Perhaps he's right to heed duty's call, for this is a ruthless and, for the powerful, self-indulgent age he's found himself in, with a lot of wrongs to be righted. The social structure has become enormously stratified, with the powerful elite having almost everything they could desire, the middle classes having just enough to keep them from riot, and a vast underclass who have nothing to live for and who are kept viciously downtrodden by social structures and no fewer than fourteen different categories of police. As example of the exploitation of these folk, Graham visits a factory (pp194-5) and finds many of the workers suffer a horribly disfiguring disease (the descriptions like that of phossy jaw) because of a fashionable purple dye they're handling. When he brings this to the attention of his companion, he gets a chilling response:

"But, Sire, we simply could not stand that stuff without the purple," said Asano. "In your days people could stand such crudities, they were nearer the barbaric by two hundred years."

Some of Wells's predictions are successful: in particular, he anticipates the development of windmills as a significant power source. His footnoted prediction of aircraft dogfighting is not nearly the success one might think, in that, far from trying to shoot each other down, the pilots use collision as a tool, the trick being to seriously disable your opponent while doing your own plane only tolerable damage. There's an interesting example of a prediction being since realized . . . but only in science fiction. Wells envisaged roadways whose surfaces moved to convey people from place to place; the central strips are slow-moving, but those strips further out are progressively more rapid, so that you can climb aboard the system near the centre and step easily from one strip to the next until you reach the fastest-moving strip of all, which is the one where you stay for the bulk of your journey. Around now, you'll doubtless be leaping from your seat shouting about Robert Heinlein's 1940 story "The Roads Must Roll" . . . Another prediction in this only-in-sf category is that the world will be using the duodecimal system. But then we find this:

But now he saw what had indeed been manifest from the first, that London, regarded as a living place, was no longer an aggregation of houses but a prodigious hotel, an hotel with a thousand classes of accommodation, thousands of dining halls, chapels, theatres, markets and places of assembly, a synthesis of enterprises [. . .:] People [of the middle classes:] had their sleeping rooms, with, it might be, antechambers [. . .:] and for the rest they lived much as many people had lived in the new-made giant hotels of the Victorian days, eating, reading, thinking, playing, conversing, all in places of public resort [. . .:] (p177)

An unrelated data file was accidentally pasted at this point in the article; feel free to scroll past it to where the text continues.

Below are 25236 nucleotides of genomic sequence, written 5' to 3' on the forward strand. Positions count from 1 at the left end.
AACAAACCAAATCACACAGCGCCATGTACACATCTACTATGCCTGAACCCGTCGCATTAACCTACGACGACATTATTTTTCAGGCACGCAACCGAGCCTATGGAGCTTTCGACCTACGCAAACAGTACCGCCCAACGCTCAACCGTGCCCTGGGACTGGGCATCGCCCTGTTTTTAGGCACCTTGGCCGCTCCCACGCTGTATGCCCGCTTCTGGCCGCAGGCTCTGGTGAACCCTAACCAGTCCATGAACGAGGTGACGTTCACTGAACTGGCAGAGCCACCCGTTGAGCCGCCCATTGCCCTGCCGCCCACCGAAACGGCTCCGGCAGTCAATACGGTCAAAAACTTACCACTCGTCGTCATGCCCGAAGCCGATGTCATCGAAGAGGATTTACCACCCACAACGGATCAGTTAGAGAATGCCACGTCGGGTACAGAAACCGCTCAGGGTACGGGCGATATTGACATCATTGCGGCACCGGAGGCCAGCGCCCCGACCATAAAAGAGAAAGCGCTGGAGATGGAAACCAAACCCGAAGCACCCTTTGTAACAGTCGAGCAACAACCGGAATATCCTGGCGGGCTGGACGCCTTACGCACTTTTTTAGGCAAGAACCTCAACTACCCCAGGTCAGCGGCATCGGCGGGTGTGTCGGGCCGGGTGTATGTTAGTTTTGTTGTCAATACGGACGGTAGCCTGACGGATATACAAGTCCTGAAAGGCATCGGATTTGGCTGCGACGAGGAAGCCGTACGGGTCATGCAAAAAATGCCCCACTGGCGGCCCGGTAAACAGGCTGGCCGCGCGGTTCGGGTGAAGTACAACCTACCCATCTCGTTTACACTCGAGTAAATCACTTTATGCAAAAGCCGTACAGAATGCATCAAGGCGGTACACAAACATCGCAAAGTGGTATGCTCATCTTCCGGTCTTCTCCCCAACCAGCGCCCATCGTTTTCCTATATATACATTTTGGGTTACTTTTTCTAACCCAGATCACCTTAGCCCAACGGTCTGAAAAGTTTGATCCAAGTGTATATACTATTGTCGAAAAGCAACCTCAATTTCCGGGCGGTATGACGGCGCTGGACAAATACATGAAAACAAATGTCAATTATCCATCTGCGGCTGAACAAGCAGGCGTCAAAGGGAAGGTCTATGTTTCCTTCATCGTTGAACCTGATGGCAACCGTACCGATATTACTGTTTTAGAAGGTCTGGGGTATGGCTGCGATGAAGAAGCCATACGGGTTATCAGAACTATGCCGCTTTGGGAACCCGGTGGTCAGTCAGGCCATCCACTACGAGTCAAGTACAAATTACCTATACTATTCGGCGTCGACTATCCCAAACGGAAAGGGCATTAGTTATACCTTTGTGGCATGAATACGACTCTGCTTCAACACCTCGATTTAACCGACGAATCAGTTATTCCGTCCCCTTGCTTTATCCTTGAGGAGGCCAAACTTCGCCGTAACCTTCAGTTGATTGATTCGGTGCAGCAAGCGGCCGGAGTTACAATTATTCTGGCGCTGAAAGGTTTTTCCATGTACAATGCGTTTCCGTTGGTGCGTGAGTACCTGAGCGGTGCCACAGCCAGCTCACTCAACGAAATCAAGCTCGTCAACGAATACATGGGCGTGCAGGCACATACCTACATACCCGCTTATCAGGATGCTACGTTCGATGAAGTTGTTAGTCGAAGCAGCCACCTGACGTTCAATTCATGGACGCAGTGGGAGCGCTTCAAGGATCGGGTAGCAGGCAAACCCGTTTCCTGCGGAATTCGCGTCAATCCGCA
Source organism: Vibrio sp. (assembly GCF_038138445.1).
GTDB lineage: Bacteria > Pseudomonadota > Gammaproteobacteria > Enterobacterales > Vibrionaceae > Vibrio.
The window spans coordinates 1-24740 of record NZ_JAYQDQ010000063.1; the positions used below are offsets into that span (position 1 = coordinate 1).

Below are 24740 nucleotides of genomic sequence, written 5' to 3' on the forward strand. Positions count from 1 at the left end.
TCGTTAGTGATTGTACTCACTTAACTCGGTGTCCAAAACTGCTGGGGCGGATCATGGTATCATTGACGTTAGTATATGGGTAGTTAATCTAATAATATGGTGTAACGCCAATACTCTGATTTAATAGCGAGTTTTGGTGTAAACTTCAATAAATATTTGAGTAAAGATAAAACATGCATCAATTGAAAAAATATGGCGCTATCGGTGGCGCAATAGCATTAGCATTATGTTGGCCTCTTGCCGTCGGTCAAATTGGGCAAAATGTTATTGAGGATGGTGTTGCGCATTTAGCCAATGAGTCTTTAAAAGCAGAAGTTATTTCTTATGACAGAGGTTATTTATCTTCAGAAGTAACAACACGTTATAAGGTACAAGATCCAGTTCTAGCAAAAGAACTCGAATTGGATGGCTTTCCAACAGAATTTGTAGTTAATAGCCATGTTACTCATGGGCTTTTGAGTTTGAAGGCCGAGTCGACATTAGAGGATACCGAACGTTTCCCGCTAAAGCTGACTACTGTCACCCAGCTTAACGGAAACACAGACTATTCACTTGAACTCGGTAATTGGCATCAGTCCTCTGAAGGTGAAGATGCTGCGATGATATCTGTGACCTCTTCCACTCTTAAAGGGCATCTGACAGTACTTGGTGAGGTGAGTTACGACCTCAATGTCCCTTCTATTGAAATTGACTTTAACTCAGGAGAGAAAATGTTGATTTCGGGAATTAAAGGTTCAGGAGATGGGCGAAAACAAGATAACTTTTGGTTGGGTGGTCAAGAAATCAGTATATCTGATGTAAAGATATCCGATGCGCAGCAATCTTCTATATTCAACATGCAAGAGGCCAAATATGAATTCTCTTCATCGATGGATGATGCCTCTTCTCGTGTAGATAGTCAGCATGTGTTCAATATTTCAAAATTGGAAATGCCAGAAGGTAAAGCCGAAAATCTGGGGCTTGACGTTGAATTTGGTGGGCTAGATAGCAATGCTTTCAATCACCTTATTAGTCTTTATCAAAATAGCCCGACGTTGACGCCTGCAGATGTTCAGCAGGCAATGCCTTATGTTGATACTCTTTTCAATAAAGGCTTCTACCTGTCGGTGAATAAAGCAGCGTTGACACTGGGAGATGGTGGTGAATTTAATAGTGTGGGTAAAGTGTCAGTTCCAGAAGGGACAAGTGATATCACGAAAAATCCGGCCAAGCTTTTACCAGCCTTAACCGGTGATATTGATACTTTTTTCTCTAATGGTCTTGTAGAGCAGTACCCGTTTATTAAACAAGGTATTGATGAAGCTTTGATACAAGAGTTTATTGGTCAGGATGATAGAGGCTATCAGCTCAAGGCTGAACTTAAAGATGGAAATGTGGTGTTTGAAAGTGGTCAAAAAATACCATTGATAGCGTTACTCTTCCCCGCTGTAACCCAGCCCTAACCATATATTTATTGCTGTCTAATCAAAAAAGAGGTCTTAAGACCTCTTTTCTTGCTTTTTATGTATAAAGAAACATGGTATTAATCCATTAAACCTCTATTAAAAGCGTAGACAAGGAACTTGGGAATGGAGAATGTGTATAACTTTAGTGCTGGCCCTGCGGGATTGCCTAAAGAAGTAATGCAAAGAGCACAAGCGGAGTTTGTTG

I know plenty of people whose urban lifestyles are not so very dissimilar from Wells's description.

The extended travelogue-style sections, where we're supposed to boggle at the way world looks now, are pretty dull stuff -- and I suspect were so even when the book was first published. There's some appalling sexism in the book, but I suppose one can write that off as being a product of Wells's era. What I cannot excuse similarly is the racism. By the time Wells was writing, there were plenty of his compatriots who'd achieved sufficient enlightenment to realize that ghastly racial stereotypes like the ones in this novel -- the "subject races" (p172) are "fine loyal brutes" (p167) -- were purest bunkum and utterly loathsome. It gets worse. The final straw -- a major plot point -- that makes Graham resort to launching an uprising against Ostrog is that the latter plans to import "Negro police" to quell the rioting populace; not only are the "Negroes" prone to committing the kind of atrocities no white man would countenance, but "White men must be mastered by white men" (p202), and so forth. It's all quite unforgivable, and my estimation of Wells has plummeted. ( )
1 vote JohnGrant1 | Aug 11, 2013 |
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A troubled insomniac in 1890s England falls suddenly into a sleep-like trance, from which he does not awake for over two hundred years. During his centuries of slumber, however, investments are made that make him the richest and most powerful man on Earth. But when he comes out of his trance he is horrified to discover that the money accumulated in his name is being used to maintain a hierarchal society in which most are poor, and more than a third of all people are enslaved. Oppressed and uneducated, the masses cling desperately to one dream that the sleeper will awake, and lead them all to freedom.